Rev. Susan M. Hudson, St Pauls Presbyterian Church, April 20, 2014
Jesus Knows Our Names
[Psalm 103:1-5; John 20:1-18]
John’s account of Jesus’ resurrection has all the qualities of a classic comedy, according to one Bible commentator -- the characters include Mary Magdalene, a common woman without a good reputation, Peter, a fisherman, another disciple, two angels and finally Jesus who shows up at the end. The characters come and go, run to see, bend down, go into the tomb, then see Jesus’ absence and don’t know what to do. They see, but they’re confused, they weep, they’re afraid. They run back and forth randomly: to the tomb, away from the tomb, back to the tomb.
We, in contrast, are very scripted on Easter morning, aren’t we? We’ve heard the story many times and know how it ends. For folks with young children, Easter means getting up early for egg hunts and Easter baskets… perhaps a sunrise service and breakfast, a highly rehearsed worship experience with our best music, flowers for the cross, lilies, alleluias, the color white and the end of Lenten spiritual disciplines. Families gather for an Easter feast and perhaps have made the journey back home to visit family and friends.
So it’s hard to recreate the original CHAOS of that first Easter. It’s hard to capture the emotions Mary Magdalene, Peter and probably John, the writer of this story are feeling. They were grief-stricken on that first morning. When it was still dark, Mary was the first to see the stone rolled away from the tomb. She immediately ran to Simon Peter and the other disciple… crying out: “They’ve taken the Lord out of the tomb…” Someone robbed the grave of the one they loved! Imagine coming to the grave of someone YOU love in our church cemetery. The grave is dug up and there’s a huge hole where your loved one rested, while your grief is still intense… and even some of the flowers still bloom. You are horrified and angry. So Peter and the other disciple ran to the tomb… but the other disciple reached it first. He bent down and looked in but didn’t enter the tomb. He saw the linen wrappings. Peter arrived and went straight into the tomb. The cloth wrapped around Jesus’ head was not with the others, but was rolled up in a corner.
The other disciple followed Peter in and “believed” – but what did he believe? Did he remember Jesus teaching that he must die and rise again? Did those words finally make sense? Then they went to their homes. What would YOU have done next?
Mary lingered… weeping. When she looked in the tomb, two angels were sitting where the body of Jesus had been lying. Why hadn’t Peter and the other disciple seen the angels? The angels asked: “Woman, why are you weeping?” And she replied: “They have taken the body of my Lord…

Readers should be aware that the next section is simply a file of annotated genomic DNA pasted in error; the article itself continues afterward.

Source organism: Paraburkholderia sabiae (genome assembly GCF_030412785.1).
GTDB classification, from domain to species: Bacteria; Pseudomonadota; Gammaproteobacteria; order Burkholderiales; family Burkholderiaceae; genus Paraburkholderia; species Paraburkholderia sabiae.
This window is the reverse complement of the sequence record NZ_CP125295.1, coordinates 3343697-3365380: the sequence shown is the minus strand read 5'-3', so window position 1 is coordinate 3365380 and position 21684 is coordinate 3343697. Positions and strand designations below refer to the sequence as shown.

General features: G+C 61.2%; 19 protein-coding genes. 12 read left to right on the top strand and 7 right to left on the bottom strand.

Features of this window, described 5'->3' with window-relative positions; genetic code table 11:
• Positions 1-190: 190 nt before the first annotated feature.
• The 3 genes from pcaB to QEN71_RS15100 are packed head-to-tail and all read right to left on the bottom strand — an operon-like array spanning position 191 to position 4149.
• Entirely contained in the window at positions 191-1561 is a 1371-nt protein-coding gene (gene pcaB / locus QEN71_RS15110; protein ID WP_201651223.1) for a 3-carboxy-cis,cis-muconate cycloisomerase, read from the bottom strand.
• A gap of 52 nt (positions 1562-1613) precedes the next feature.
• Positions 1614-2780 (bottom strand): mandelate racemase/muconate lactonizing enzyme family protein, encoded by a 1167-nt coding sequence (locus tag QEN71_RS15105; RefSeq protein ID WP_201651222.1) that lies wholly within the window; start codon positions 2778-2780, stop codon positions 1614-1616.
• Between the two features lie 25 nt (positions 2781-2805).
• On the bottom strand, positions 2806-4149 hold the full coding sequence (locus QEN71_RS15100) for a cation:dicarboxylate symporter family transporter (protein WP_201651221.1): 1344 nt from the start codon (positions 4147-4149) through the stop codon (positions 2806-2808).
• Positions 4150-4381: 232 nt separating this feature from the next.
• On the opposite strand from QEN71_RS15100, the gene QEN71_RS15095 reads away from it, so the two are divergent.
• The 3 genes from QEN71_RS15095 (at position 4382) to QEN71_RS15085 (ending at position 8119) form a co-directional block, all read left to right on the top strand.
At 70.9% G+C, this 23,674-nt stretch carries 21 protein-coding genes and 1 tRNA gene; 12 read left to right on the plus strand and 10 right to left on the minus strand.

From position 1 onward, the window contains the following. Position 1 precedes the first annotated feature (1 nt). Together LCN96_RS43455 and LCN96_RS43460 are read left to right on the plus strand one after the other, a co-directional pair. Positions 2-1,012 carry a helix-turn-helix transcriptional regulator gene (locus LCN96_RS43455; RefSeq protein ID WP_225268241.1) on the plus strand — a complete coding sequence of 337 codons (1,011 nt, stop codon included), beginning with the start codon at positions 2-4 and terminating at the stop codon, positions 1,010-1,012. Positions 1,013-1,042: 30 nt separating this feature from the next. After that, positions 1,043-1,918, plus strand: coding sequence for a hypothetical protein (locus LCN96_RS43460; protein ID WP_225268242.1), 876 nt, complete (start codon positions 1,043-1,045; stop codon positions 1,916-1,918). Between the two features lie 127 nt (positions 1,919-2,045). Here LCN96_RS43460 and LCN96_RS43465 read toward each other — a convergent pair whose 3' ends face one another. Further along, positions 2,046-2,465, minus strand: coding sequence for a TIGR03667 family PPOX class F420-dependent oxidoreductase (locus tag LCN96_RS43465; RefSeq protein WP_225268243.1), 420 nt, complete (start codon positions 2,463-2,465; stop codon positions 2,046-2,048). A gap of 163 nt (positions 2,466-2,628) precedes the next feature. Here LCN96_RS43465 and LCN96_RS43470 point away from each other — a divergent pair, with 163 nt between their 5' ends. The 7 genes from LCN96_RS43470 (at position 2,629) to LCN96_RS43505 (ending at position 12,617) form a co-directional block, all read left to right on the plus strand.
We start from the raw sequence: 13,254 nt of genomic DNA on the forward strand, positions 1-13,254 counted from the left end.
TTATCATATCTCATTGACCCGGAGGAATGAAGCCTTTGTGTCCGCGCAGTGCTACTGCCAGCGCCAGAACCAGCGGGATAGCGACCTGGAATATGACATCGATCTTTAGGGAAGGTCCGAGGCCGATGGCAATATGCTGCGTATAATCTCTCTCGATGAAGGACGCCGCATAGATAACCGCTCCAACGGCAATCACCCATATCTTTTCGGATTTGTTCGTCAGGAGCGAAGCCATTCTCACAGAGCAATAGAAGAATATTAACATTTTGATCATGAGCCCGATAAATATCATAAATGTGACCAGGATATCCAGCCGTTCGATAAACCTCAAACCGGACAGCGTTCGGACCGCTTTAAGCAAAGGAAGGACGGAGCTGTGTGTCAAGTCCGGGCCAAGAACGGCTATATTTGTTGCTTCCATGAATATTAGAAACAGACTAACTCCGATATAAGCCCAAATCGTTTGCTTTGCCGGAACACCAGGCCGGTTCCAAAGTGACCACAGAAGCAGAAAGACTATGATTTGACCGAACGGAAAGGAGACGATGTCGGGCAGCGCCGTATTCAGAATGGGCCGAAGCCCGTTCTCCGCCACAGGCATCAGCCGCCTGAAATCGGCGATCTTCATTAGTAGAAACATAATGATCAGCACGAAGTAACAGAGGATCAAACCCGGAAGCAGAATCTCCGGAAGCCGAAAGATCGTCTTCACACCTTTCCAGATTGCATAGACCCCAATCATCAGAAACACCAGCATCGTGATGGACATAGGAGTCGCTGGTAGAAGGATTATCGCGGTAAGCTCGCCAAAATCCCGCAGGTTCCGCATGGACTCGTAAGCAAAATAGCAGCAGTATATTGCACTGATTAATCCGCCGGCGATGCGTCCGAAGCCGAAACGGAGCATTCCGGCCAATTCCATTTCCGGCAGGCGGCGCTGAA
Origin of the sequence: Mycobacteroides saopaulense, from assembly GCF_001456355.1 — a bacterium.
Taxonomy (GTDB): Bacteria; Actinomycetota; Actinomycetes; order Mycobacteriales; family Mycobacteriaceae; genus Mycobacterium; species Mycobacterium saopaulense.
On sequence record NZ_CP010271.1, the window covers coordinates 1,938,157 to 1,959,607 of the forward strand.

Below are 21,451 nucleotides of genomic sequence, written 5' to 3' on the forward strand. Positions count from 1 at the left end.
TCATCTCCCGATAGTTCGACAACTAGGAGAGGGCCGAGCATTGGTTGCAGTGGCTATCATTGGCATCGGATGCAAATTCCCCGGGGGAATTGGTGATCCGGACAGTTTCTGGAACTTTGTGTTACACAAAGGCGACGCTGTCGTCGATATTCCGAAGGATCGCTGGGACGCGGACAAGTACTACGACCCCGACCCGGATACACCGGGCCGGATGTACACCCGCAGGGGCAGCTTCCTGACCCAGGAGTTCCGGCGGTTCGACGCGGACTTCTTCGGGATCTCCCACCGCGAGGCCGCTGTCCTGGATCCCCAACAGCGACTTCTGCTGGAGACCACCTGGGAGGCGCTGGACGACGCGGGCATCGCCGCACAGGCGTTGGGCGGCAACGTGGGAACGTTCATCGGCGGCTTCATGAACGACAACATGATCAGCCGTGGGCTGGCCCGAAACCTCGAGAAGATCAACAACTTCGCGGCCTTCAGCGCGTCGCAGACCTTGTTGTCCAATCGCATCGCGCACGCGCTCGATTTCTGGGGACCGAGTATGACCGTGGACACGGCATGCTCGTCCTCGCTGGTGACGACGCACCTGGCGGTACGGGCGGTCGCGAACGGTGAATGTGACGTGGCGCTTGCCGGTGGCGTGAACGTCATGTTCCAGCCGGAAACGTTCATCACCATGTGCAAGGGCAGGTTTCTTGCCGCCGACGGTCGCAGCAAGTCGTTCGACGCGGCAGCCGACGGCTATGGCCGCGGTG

When Mary turned around, Jesus, whom she did NOT recognize, was behind her: “Why are you weeping? Whom are you looking for?” Was he the gardener?
How could she mistake Jesus, her Lord, for the gardener? Did Jesus look that different? Or were her expectations that he was dead clouding her vision so badly she couldn’t recognize him? She did not expect to see him alive, so perhaps her expectations blinded her.
When Jesus said her name, “Mary,” she knew instantly who he was and probably wanted to hug him, but Jesus said “No,”… he had not yet ascended to the Father. He told her to go and tell the others that he “is ascending to my Father and your Father, to my God and your God.” So Mary ran to tell them.
One-on-one personal encounter is the centerpiece of Easter. Jesus knows our names… and greets us: Sue (name names) Gavin, Amrie, Ian, Alex…Amy and it’s important we TURN, LOOK AND LISTEN TO THE LORD speaking. There are no “second hand” Easter encounters. Until we hear Jesus say our names… it’s just hearsay…it won’t stand up as testimony in a court of law.
Mary Magdalene’s telling the disciples was the first Easter sermon. It was delivered by a woman who saw, believed and announced. She wasn’t ordained & hadn’t studied preaching. But Jesus, who was dead, stood before her alive and asked her to tell the others.
Christ is alive. Go tell someone. Timid, grief-stricken, denying, falling asleep disciples become bold, joy-filled, testifying, wide awake messengers of hope in a world that still doesn’t expect good news. Bad news travels much faster and makes juicier gossip.
The character transformation of those early disciples changed the world. Something clearly happened on that first Easter morning to THEM. When a person hears Jesus call their name, it changes them! Alex, Amrie, Amy, Gavin and Ian have heard Jesus calling their names.
That’s why Amy devotes her Sunday evenings to teaching the children the stories of Jesus. That’s why Alex, Amrie, Gavin and Ian LOVE to come to church and are comfortable talking about Jesus. They may be young but they have something profound to tell us this morning. Out of the mouths of children WE hear good news. Christ is risen! Christ is risen indeed! Christ rises up in us and through us every time we open our mouths to tell the story.
How is this day DIFFERENT than any other day in YOUR life? Who will you tell about it? Yes, the stone was rolled away, the linen clothes neatly folded, the head cloth rolled up in a corner. Jesus wasn’t there. There were angels, disciples running to and fro: all circumstantial evidence of Jesus’ resurrection. Was the body stolen? If so, how did Jesus appear face-to-face to Mary and so many others? What do YOU think? Let us pray.
Lord, we long to hear your voice. Speak, Lord, for your servants are listening. We want to meet you face-to-face, so that when we talk about our Risen Savior, people will see you LIVING in us and our lives will embody your GOOD NEWS. In Jesus name, we pray, Amen.
Richard S. Dietrich, “John 20:1-18-- Exegetical Perspective,” Feasting on the Word, Year A, Vol. 2, p. 371.